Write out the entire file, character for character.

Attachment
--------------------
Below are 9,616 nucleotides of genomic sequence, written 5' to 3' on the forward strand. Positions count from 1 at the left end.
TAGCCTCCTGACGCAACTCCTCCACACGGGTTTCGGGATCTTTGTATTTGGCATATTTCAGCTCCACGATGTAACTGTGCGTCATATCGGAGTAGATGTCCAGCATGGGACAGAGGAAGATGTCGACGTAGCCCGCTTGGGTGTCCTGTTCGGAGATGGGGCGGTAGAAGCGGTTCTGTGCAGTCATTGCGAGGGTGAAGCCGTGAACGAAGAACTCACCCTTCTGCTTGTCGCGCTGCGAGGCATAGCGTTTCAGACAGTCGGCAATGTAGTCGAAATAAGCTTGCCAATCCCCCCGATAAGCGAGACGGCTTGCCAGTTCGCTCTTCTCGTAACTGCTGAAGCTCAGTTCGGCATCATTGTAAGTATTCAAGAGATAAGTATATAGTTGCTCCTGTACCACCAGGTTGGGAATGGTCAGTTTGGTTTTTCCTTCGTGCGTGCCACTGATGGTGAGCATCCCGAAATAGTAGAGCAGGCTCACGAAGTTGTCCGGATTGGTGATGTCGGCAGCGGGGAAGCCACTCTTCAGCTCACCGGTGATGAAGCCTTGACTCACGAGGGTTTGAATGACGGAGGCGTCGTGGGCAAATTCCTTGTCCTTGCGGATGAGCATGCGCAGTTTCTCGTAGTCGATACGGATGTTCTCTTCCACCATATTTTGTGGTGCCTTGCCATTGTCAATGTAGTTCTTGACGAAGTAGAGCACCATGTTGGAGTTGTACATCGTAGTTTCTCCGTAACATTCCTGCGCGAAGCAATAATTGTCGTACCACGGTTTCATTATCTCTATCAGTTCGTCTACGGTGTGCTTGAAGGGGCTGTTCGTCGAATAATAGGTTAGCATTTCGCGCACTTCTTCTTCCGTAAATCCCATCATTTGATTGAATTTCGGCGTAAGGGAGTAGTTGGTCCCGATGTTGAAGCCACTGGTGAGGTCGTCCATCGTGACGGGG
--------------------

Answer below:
Below are 9,616 nucleotides of genomic sequence, written 5' to 3' on the forward strand. Positions count from 1 at the left end.
TAGCCTCCTGACGCAACTCCTCCACACGGGTTTCGGGATCTTTGTATTTGGCATATTTCAGCTCCACGATGTAACTGTGCGTCATATCGGAGTAGATGTCCAGCATGGGACAGAGGAAGATGTCGACGTAGCCCGCTTGGGTGTCCTGTTCGGAGATGGGGCGGTAGAAGCGGTTCTGTGCAGTCATTGCGAGGGTGAAGCCGTGAACGAAGAACTCACCCTTCTGCTTGTCGCGCTGCGAGGCATAGCGTTTCAGACAGTCGGCAATGTAGTCGAAATAAGCTTGCCAATCCCCCCGATAAGCGAGACGGCTTGCCAGTTCGCTCTTCTCGTAACTGCTGAAGCTCAGTTCGGCATCATTGTAAGTATTCAAGAGATAAGTATATAGTTGCTCCTGTACCACCAGGTTGGGAATGGTCAGTTTGGTTTTTCCTTCGTGCGTGCCACTGATGGTGAGCATCCCGAAATAGTAGAGCAGGCTCACGAAGTTGTCCGGATTGGTGATGTCGGCAGCGGGGAAGCCACTCTTCAGCTCACCGGTGATGAAGCCTTGACTCACGAGGGTTTGAATGACGGAGGCGTCGTGGGCAAATTCCTTGTCCTTGCGGATGAGCATGCGCAGTTTCTCGTAGTCGATACGGATGTTCTCTTCCACCATATTTTGTGGTGCCTTGCCATTGTCAATGTAGTTCTTGACGAAGTAGAGCACCATGTTGGAGTTGTACATCGTAGTTTCTCCGTAACATTCCTGCGCGAAGCAATAATTGTCGTACCACGGTTTCATTATCTCTATCAGTTCGTCTACGGTGTGCTTGAAGGGGCTGTTCGTCGAATAATAGGTTAGCATTTCGCGCACTTCTTCTTCCGTAAATCCCATCATTTGATTGAATTTCGGCGTAAGGGAGTAGTTGGTCCCGATGTTGAAGCCACTGGTGAGGTCGTCCATCGTGACGGGG